Battle of Entzheim
|Battle of Entzheim|
|Part of Franco-Dutch War|
Battle of Enzheim (Martinet ill.; E. Ruhierre graveur.)
|France||Holy Roman Empire|
|Commanders and leaders|
Marquis de Vaubrun
Prince de Holstein
Duke of Lorraine
22,000 men |
35,000–38,000 men |
|Casualties and losses|
|2,500–3,500  killed or wounded||
4,000 killed or wounded
The Battle of Entzheim, also called Enzheim, or Ensheim, took place on 4 October 1674, during the 1672 to 1678 Franco-Dutch War. It was fought near the town of Entzheim, south of Strasbourg in Alsace, between a French army under Turenne, and an Imperial force commanded by Alexander von Bournonville.
In this campaign, Turenne compensated for being outnumbered by his aggression and vastly superior logistics, which allowed him to move fast and keep his opponents off balance. Despite a strong defensive position and vastly superior numbers, Bournonville decided to retreat after a series of French assaults.
Although his losses were significantly higher as a percentage of his army, Turenne prevented Bournonville invading Eastern France and the battle is generally regarded as inconclusive. However, the French established a psychological advantage, setting the scene for Turenne's Winter Campaign, often viewed as his greatest military achievement.
Discover more about Battle of Entzheim related topics
Both France and the Dutch Republic viewed the Spanish Netherlands as essential for their security and trade, making it a contested area throughout the 17th century. Large parts of it were occupied by French troops in the 1667 to 1668 War of Devolution, before Louis XIV of France was obliged to return it to Spain in the 1668 Treaty of Aix-la-Chapelle. After this, Louis decided the best way to force the Dutch to agree territorial concessions in the Spanish Netherlands was by first defeating them.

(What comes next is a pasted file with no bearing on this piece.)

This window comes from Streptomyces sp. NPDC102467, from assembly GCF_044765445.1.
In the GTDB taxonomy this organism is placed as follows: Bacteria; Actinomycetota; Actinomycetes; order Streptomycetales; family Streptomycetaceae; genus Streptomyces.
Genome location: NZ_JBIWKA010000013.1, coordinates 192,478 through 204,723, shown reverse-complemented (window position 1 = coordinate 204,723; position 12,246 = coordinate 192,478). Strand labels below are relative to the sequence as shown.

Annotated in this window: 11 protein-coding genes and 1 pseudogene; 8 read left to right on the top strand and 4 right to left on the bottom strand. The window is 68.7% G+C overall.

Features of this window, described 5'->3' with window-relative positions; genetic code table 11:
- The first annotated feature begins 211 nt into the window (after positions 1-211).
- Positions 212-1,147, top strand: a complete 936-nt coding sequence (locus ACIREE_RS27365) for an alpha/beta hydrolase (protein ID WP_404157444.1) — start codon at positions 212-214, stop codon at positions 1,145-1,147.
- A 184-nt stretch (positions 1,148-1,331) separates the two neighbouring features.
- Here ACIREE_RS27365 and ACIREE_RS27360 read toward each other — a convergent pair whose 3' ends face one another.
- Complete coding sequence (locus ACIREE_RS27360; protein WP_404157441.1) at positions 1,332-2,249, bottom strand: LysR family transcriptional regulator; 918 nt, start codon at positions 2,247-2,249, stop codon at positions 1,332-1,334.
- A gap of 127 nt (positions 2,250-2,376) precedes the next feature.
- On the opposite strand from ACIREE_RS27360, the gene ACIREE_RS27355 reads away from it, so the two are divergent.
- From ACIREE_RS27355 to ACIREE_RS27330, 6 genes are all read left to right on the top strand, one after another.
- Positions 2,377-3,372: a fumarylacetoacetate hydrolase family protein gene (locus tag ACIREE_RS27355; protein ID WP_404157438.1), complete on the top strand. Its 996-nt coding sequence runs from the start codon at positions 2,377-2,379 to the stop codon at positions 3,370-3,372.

When the Franco-Dutch War began in May 1672, French troops quickly over-ran much of the Republic, but by July the Dutch position had stabilised. In addition, the unexpected success of his offensive encouraged Louis to make excessive demands, while concern at French gains brought the Dutch support from Brandenburg-Prussia, Emperor Leopold, and Charles II of Spain. In August 1673, the French army in the Rhineland under Turenne was faced by Imperial forces under Raimondo Montecuccoli who outmanoeuvred his opponent and helped the Dutch in capture Bonn. Facing war on multiple fronts, Louis relinquished most of his earlier gains to consolidate his position along the French border with the Spanish Netherlands and in the Rhineland.
In January 1674, Denmark joined the anti-French coalition, followed by the February Treaty of Westminster, which ended the Third Anglo-Dutch War. The allies agreed to focus on expelling France from its remaining positions in the Netherlands, while an Imperial army opened a second front in Alsace. Louis appointed Turenne commander in Alsace and ordered him to prevent the Imperials breaking into Eastern France, or linking up with the Dutch. Since he could not expect reinforcements, the longer Turenne delayed, the worse his position became, and so he decided to take the offensive. He was helped in this since French armies of the period held significant advantages over their opponents; undivided command, talented generals, and vastly superior logistics. Reforms introduced by Louvois, the Secretary of War, meant they could mobilise much more quickly than their adversaries, and campaign for longer.
This flexibility allowed Turenne to attack his opponents individually, and at Sinsheim on 16 June, he inflicted heavy casualties on a detachment under Aeneas de Caprara, although he was unable to prevent him linking up with Bournonville. In August 1674, the French army in Flanders defeated a combined Dutch-Imperial army at Seneffe; while this relieved pressure on their northern border, losses were so heavy they shocked the court. In early September, 40,000 Imperial troops under Bournonville and Caprara entered Alsace by crossing the Rhine at Strasbourg, which was then part of the Holy Roman Empire. Having done so, Bournonville moved onto Entzheim to await another 20,000 troops led by Frederick William, Elector of Brandenburg, giving him a combined force that would allow him to overwhelm the French. Turenne decided to attack before these reinforcements could arrive and on the night of 2-3 October, he left Molsheim, crossed the Bruche River, and arrived at Entzheim early on the morning of 4 October. The speed of his movement took Bournonville by surprise and cut him off from Strasbourg.
Discover more about Background related topics